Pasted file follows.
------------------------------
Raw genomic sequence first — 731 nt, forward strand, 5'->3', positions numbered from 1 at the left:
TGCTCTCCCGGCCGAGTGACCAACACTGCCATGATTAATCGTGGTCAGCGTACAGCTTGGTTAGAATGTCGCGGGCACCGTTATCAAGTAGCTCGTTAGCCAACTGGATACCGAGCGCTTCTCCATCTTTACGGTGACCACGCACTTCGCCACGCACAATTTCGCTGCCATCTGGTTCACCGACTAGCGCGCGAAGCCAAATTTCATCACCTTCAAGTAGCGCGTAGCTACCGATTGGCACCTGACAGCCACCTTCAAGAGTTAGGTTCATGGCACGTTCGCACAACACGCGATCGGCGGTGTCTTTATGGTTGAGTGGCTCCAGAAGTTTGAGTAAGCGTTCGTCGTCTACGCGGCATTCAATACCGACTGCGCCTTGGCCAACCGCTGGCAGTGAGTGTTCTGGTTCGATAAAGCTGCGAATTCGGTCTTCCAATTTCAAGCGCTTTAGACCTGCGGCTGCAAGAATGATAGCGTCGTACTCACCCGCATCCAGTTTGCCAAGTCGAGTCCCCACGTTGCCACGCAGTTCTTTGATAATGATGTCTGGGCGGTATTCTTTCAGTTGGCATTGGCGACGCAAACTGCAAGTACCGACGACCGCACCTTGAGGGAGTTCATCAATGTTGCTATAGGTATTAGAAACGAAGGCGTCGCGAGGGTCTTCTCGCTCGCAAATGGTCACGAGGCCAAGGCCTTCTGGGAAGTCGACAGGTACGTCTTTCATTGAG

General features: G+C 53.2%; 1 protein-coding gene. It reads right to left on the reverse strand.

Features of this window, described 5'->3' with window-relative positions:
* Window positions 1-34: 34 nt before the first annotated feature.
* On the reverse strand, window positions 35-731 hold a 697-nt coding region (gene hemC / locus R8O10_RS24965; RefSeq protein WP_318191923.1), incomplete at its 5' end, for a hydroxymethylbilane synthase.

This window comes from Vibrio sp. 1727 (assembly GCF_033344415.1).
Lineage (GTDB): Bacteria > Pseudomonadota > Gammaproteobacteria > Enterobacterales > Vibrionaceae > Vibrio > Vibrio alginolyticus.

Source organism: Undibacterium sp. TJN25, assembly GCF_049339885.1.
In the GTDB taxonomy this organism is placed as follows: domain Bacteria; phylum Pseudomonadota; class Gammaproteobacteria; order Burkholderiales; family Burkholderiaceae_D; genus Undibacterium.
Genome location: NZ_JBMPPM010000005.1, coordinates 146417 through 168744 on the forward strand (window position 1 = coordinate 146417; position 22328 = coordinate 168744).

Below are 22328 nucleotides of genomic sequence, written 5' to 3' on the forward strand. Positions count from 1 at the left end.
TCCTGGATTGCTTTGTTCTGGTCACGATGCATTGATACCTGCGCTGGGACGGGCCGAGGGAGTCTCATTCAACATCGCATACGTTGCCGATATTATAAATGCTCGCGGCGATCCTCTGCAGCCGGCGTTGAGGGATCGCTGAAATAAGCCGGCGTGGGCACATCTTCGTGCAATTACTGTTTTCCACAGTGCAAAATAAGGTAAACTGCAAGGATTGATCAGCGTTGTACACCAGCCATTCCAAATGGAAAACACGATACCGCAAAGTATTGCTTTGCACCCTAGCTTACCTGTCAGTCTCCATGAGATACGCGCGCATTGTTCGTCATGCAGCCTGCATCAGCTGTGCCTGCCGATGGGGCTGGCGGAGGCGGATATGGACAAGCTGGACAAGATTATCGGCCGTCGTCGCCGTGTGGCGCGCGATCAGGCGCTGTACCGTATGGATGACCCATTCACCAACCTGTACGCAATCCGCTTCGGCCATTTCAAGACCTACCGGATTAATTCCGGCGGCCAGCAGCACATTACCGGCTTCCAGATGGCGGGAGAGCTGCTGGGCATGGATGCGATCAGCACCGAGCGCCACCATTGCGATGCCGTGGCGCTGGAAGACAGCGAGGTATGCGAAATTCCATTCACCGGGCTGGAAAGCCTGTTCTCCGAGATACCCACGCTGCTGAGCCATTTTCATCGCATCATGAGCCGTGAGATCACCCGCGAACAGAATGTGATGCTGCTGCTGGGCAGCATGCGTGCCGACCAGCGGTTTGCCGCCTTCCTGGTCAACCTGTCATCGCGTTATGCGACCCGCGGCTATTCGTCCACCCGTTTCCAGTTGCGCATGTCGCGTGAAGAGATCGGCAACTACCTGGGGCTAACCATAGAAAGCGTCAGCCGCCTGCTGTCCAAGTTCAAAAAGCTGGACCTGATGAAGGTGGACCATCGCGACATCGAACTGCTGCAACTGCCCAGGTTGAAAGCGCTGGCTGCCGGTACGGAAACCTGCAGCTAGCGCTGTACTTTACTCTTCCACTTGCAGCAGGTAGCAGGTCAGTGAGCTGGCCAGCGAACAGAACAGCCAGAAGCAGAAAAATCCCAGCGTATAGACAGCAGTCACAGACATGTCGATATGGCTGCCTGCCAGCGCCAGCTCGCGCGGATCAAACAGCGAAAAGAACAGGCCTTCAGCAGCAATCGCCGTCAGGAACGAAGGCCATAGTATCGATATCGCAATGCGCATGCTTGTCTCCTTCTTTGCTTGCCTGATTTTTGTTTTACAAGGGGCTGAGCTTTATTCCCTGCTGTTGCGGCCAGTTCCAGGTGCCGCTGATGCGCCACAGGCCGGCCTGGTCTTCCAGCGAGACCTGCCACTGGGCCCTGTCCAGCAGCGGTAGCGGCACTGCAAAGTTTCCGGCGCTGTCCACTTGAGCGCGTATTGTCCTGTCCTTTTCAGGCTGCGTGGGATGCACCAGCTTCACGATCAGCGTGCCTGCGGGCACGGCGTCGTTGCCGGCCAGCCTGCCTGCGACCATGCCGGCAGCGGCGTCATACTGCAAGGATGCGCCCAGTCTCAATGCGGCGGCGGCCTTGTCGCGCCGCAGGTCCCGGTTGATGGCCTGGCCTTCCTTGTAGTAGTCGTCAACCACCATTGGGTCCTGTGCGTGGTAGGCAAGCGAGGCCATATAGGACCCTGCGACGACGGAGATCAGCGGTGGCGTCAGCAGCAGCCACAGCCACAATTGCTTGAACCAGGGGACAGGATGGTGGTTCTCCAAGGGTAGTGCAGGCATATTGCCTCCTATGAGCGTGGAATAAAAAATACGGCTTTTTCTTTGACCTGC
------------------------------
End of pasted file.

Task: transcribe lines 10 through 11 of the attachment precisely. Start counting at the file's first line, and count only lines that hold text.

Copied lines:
In the GTDB taxonomy this organism is placed as follows: domain Bacteria; phylum Pseudomonadota; class Gammaproteobacteria; order Burkholderiales; family Burkholderiaceae_D; genus Undibacterium.
Genome location: NZ_JBMPPM010000005.1, coordinates 146417 through 168744 on the forward strand (window position 1 = coordinate 146417; position 22328 = coordinate 168744).